We all know the sound of the Super Mario Brothers theme, even three decades years after it was originally released on the Nintendo Entertainment System in 1983. The video game industry has come a long way since then, but it seems nothing can shake the classics. Nintendo recently announced that it will re-release the NES this November with an assortment of classic games.
But in a world of hi-definition graphics and online multiplayer, why would anyone want to go back to the basics? Helping us answer that question is digital savant Omar Gallaga of the Austin American-Statesman’s 512 tech.
“These are games that people grew up with that they remember fondly, and a lot of them really do hold up,” Gallaga says. “The graphics may be dated, the gameplay maybe be really basic, but they were well-constructed games that had lasting appeal.”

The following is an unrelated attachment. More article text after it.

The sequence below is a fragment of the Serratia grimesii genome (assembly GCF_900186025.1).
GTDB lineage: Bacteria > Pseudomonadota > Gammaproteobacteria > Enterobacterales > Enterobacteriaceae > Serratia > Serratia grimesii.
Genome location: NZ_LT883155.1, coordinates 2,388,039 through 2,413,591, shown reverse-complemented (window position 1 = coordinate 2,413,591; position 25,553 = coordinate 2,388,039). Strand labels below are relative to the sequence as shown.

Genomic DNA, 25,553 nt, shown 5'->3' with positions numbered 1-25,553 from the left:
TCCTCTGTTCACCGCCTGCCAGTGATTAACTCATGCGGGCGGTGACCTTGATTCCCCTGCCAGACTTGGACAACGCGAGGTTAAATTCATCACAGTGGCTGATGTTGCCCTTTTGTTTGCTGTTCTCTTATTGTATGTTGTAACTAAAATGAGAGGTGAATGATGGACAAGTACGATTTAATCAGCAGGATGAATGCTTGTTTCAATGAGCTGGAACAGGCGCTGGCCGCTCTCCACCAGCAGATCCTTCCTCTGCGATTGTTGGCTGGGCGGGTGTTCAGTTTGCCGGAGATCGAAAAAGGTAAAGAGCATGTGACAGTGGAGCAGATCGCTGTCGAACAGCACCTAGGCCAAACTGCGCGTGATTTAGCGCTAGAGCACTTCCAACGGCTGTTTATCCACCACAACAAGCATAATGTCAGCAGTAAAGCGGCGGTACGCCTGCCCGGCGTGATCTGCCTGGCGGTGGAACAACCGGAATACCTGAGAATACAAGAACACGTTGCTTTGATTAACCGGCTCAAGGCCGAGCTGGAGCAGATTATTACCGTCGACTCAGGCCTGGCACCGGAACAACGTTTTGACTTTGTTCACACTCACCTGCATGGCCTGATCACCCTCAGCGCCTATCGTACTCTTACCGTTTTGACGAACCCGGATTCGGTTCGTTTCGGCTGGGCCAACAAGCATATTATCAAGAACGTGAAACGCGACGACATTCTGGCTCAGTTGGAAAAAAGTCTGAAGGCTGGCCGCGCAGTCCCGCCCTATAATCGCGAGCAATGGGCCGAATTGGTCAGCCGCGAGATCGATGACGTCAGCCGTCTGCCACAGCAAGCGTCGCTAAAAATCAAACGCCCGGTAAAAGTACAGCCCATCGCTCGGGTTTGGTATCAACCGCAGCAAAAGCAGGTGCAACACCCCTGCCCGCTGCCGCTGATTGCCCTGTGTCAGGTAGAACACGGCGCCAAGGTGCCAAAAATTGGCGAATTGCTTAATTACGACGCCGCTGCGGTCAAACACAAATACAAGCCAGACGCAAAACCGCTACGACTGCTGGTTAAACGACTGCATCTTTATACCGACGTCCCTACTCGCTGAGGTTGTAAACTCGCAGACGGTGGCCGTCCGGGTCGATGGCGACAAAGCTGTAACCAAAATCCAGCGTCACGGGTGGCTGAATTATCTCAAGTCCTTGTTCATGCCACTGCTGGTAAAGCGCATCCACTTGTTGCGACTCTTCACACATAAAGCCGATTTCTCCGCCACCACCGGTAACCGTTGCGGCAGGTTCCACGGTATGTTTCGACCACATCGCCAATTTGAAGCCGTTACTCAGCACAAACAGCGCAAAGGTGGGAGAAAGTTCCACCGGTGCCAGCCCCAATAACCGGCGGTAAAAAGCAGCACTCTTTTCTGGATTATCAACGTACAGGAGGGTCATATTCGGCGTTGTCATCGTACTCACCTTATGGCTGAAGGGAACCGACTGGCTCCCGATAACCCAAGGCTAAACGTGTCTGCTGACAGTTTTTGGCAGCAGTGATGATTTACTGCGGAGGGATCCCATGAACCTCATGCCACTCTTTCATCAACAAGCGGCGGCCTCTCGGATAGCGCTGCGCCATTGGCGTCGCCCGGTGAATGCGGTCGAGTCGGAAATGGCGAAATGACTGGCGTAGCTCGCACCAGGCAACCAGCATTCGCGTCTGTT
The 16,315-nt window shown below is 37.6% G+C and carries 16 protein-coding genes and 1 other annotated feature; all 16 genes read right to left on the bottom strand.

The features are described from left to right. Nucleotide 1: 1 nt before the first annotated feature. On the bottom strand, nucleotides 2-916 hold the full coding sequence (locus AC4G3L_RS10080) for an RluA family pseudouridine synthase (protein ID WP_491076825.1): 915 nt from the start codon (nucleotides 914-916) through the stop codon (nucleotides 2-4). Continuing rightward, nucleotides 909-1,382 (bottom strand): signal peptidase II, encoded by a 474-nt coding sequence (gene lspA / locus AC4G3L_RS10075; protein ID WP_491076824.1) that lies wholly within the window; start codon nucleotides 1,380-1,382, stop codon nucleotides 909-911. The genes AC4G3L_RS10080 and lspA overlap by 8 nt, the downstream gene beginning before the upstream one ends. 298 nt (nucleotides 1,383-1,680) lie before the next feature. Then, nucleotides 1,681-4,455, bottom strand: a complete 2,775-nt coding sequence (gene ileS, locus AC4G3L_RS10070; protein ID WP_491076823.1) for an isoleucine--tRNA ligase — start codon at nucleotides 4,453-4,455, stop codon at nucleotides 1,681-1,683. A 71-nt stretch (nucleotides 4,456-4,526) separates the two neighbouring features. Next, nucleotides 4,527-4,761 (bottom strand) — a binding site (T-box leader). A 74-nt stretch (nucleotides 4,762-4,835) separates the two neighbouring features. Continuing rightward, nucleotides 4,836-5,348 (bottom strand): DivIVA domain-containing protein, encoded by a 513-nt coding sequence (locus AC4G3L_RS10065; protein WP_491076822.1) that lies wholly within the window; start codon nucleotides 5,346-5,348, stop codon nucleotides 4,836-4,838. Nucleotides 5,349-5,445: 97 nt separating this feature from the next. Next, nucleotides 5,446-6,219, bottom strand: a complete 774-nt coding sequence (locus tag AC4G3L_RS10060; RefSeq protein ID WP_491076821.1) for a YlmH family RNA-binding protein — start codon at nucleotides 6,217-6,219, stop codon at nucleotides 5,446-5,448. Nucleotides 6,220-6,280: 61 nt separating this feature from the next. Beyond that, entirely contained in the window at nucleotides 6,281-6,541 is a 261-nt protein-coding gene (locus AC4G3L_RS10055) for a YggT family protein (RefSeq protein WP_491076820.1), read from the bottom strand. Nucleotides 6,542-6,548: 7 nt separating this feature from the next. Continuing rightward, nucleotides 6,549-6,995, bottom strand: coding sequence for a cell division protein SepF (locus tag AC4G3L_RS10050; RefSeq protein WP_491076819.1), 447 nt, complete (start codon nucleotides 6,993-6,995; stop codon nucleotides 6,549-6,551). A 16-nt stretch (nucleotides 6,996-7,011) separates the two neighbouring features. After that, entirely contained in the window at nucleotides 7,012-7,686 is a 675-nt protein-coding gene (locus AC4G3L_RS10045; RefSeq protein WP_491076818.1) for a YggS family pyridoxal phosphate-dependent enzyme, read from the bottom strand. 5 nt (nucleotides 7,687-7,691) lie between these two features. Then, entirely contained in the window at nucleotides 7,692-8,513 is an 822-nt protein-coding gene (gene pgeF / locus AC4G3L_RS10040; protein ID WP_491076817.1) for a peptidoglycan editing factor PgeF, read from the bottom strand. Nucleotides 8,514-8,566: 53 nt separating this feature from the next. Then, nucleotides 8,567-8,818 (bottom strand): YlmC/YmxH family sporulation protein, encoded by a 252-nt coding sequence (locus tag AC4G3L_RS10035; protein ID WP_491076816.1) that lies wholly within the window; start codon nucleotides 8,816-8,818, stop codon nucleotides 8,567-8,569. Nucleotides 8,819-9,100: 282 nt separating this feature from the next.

Whenever there’s a new console – especially from Nintendo – gamers always ask: “When am I going to get to play Super Mario on it?”
“It sells over and over again,” he says. “I can’t tell you how many times I’ve bought a copy of Super Mario 3 on various consoles… It’s like when you go from cassette to CD to digital.”
What you’ll hear in this segment:
– How classic games evolve over time as updated versions are released on newer consoles
– Why “old-school” gaming is so popular for old (and sometimes young) gamers
– Simplicity vs. complexity in modern video games